Why Soft Data Matters in Your Recruitment Process

Soft Data
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Anyone who has ventured into the business of recruitment is no stranger to the world of fickle numbers, and staggering metrics to be analyzed on a daily basis. Whether we are measuring time, cost, quality or the reach of our marketing strategies during our recruitment process, the massive amount of information that we have access to through big data can go well beyond our expectations.

Which is why it is important to understand that data and analytics are not only used to interpret “cold numbers” or graphs, but also to identify patterns of behavior that can unveil vital information that allows us to succeed in our quest for finding the best talent. Although relegated and usually pushed aside, soft data describes the qualitative as well as other emotional quotient components involved in the recruitment process, allowing us to gain a clearer perspective of the candidates.

But how do you measure the unquantifiable?

Although hiring begins with recruiters mining through hard data for the best talent available, it is only when we integrate soft data into the mix—by taking into consideration emotional components, such as motivation, empathy, self-awareness, along with weighing people’s feelings and opinions—that we are able to assess talent objectively. Therefore, the final decision to hire a prospect needs to consider ALL data.

Soft data allows you to understand why some hard metrics patterns lead to unexpected results, and even measure the likelihood of success of a candidate in the position you are trying to fill. Although it’s considered qualitative data, there are ways to measure this information and compare them to the ideal characteristics you are after:

• Interviews to assess and confirm a candidate’s general background and prior experience, while identifying soft skills and traits in the moment. You can place your candidate in a realistic setting or simulation, so you can test their skills in action.

We recommend using team building activities or gamification strategies to see how good they can complete tasks inherent to the role. This way, you can trigger certain behaviors and reactions and observer their levels of productivity and motivation based on how they carry themselves out in different scenarios.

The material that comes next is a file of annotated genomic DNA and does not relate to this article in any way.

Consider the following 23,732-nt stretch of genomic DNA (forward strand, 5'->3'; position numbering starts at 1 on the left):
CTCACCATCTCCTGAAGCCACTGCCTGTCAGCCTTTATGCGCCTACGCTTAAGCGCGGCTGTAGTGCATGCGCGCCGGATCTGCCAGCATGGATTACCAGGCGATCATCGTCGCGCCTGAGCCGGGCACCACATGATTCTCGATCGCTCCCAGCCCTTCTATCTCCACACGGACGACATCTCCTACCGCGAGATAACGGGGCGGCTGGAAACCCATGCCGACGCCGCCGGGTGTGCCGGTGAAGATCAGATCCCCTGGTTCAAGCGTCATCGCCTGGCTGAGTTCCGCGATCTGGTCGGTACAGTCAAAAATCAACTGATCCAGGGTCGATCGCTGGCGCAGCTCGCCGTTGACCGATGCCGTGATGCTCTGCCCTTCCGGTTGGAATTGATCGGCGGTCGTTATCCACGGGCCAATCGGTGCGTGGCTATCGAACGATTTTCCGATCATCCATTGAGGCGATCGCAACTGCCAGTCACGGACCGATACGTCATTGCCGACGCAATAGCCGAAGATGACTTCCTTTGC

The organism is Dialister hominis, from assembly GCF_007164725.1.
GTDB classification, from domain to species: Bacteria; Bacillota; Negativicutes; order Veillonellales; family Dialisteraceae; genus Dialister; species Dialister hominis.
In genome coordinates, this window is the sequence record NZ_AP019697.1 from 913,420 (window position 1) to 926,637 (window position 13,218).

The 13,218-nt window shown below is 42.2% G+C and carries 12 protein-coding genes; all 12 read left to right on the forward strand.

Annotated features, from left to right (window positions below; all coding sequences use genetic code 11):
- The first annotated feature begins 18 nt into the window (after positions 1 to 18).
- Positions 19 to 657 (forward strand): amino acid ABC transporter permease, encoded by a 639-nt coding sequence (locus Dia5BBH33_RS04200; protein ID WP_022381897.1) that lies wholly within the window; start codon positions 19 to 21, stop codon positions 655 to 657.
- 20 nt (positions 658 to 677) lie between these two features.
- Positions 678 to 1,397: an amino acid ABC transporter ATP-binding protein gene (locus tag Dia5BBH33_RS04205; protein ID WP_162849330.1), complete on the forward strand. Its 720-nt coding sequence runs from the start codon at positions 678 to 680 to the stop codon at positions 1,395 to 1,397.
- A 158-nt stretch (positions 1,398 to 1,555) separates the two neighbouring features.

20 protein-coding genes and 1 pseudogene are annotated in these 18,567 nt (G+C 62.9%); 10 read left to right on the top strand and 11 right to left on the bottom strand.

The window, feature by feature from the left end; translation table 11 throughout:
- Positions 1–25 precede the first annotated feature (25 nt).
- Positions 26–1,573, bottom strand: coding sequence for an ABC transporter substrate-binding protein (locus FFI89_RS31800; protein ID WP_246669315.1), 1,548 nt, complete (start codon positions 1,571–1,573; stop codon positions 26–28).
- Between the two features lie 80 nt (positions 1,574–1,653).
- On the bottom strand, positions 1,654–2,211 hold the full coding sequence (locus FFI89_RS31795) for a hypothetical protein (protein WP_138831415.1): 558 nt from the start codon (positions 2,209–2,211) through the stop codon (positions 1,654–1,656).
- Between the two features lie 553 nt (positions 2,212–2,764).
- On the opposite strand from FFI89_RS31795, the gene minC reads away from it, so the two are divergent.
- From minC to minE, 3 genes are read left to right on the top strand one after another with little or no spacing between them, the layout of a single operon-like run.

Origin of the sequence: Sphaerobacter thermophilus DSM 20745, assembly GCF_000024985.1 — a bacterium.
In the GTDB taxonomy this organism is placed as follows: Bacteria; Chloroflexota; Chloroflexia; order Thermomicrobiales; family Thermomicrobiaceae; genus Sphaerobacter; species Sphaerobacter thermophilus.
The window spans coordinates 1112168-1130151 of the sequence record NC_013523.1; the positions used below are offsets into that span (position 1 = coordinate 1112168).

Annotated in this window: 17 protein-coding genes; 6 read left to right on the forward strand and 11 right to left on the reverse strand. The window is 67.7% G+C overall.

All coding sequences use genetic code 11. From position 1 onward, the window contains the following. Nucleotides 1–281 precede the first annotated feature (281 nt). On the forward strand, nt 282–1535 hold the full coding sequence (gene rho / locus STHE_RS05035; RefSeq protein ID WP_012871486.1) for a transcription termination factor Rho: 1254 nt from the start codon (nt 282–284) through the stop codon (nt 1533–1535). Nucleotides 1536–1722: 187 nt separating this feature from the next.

An example of this was achieved by IBM with the game CityOne, which was used to test the decision-making skills of their candidates that were later compared to the values and culture of the company.

• Questionnaires, surveys, and tests, including simple personality questions to get an idea of how well your candidates would fit in with you company’s culture, and how suitable they are for the position you are trying to fill.

For a more thorough analysis, you can also use psychometric tests to evaluate emotional intelligence, critical reasoning skills, verbal and numerical reasoning, in addition to building an assessable personality profile.

You can easily find plenty of other tests online that will help you measure other elements of personality and abilities such as: initiative, concern for others, persistence, stress tolerance, or attention to detail.

Soft data can help you make better decisions… as long as you understand what it means

In simple words, soft data is the one backing up that gut feeling when you have found “the one” or when letting go is your best choice. Although obtaining this data is very simple, interpreting it can be quite complex. The first thing you need to understand is that there are no right or wrong answers, but your candidates’ response may meet more or less the expectations you have for the role you’re trying to fill.

In order to assess your results accurately you need to cross-reference your candidates’ responses and profile with your best-performing employees, so you can identify how they score on a type of standardized ranking system that describes the candidate persona you’re after. You can build this ranking by surveying your current employees or researching the market for similar roles. This way you can eliminate subjectivity and provide measurable data to back up your decisions and choices.

Data can be overwhelming, and understanding how to analyze, organize and interpret it can be a strenuous task that not many are willing to fulfill. However, being able to identify and avail of useful information obtained from it is essential in many steps of the recruitment process.

Grace Cattini
Online Copy & Content Writer